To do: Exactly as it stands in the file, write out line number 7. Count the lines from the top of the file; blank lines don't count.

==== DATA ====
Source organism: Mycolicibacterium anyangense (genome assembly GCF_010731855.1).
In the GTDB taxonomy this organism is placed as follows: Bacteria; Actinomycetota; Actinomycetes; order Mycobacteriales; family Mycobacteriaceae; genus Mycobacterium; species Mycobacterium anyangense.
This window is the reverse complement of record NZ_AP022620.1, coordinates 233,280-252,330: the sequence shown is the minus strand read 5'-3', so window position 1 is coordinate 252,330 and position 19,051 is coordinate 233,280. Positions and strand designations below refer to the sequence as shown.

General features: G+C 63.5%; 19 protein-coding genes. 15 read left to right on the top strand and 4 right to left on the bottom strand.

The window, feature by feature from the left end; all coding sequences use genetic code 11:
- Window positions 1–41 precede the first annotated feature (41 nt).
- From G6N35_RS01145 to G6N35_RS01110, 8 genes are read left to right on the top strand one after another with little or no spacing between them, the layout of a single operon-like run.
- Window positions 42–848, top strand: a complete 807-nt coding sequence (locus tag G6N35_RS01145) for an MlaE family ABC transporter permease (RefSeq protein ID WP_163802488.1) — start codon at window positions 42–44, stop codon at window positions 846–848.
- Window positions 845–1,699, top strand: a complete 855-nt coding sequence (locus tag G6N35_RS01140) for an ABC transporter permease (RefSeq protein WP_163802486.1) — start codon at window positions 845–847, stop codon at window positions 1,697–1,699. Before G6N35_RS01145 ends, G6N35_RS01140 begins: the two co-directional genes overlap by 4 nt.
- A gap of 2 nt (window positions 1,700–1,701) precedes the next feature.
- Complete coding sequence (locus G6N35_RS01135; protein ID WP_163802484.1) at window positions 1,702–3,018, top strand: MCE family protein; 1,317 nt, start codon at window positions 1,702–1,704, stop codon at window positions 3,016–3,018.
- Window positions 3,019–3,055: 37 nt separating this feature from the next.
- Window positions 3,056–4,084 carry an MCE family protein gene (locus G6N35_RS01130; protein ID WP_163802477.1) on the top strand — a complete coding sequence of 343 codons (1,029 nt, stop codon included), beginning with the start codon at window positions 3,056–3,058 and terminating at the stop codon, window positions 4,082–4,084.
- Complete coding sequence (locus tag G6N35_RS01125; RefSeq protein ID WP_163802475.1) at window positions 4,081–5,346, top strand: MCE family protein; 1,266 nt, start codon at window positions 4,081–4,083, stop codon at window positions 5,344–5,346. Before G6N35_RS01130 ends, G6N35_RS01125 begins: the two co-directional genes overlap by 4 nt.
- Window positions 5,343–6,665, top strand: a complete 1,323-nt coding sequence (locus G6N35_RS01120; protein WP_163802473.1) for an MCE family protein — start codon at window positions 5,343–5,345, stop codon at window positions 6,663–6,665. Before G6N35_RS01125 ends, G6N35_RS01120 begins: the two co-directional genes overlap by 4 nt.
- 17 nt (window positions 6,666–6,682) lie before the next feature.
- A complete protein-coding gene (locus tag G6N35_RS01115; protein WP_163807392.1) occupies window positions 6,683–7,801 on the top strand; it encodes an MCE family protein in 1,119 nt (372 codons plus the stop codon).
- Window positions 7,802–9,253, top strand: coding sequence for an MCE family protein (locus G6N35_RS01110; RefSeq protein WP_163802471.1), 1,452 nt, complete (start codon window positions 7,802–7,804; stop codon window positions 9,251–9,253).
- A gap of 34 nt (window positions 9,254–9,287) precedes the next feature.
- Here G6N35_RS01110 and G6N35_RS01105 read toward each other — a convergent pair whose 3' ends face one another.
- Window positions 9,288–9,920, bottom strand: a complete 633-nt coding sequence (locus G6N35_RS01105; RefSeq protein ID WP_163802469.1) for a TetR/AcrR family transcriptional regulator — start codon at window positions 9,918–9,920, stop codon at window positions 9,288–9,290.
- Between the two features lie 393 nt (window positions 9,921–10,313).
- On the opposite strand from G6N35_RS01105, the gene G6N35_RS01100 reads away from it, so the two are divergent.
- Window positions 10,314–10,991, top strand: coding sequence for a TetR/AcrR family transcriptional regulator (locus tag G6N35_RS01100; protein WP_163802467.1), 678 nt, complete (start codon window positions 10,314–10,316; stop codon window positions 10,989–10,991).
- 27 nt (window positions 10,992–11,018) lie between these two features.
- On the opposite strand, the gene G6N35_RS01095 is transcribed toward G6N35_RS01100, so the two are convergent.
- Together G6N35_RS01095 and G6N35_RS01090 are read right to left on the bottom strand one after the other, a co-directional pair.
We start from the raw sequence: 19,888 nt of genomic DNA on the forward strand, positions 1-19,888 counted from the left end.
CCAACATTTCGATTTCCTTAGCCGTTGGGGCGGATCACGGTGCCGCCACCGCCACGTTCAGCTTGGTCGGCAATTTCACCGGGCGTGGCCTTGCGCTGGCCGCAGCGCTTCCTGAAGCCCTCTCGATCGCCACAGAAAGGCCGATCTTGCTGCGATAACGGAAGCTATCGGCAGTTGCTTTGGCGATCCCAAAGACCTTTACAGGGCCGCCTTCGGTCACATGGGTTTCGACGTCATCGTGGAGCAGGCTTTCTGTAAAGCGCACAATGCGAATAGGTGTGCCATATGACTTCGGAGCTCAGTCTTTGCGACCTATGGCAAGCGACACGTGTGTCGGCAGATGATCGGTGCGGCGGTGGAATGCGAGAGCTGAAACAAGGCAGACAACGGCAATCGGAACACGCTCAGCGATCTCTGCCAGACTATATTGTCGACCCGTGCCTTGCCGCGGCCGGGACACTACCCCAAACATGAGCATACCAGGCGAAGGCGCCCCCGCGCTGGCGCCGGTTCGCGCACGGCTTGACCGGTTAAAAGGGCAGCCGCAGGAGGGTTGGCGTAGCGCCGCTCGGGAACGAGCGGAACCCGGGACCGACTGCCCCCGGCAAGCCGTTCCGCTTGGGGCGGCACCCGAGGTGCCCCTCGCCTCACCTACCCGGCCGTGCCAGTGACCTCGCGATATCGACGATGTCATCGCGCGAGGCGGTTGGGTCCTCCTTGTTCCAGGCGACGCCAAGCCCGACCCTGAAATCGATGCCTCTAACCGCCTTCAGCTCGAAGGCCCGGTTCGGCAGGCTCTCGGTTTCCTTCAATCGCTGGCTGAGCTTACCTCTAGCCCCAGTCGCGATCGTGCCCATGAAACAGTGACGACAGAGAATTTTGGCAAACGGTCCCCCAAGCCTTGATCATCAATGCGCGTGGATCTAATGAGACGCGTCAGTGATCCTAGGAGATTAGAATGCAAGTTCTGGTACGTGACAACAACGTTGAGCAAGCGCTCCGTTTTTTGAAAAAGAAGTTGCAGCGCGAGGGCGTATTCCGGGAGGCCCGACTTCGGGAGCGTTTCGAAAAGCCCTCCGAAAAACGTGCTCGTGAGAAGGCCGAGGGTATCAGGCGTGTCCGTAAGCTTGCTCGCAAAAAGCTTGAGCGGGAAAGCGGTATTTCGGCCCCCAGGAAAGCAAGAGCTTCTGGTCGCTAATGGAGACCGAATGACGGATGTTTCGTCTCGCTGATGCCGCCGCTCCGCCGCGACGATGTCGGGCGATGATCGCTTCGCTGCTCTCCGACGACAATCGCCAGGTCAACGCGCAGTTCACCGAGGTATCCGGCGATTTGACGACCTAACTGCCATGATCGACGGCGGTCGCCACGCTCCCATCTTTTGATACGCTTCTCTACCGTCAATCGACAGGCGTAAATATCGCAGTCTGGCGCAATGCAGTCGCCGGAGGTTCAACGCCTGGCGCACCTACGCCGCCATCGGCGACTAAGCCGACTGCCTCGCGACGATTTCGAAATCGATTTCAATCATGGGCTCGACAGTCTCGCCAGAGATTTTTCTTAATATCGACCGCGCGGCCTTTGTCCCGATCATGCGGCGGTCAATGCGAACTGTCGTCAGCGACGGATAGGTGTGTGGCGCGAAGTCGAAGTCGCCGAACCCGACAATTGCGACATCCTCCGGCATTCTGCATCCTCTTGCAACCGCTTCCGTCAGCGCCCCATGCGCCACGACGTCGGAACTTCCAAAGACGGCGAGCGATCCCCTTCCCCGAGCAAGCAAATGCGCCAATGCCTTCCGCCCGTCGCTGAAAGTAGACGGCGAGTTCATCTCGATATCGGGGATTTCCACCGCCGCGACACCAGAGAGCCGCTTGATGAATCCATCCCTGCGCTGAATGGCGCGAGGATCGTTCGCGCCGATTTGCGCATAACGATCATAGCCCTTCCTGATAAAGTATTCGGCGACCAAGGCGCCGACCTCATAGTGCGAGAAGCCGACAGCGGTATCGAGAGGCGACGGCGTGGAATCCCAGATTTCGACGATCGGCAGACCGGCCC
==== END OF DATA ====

- From G6N35_RS01145 to G6N35_RS01110, 8 genes are read left to right on the top strand one after another with little or no spacing between them, the layout of a single operon-like run.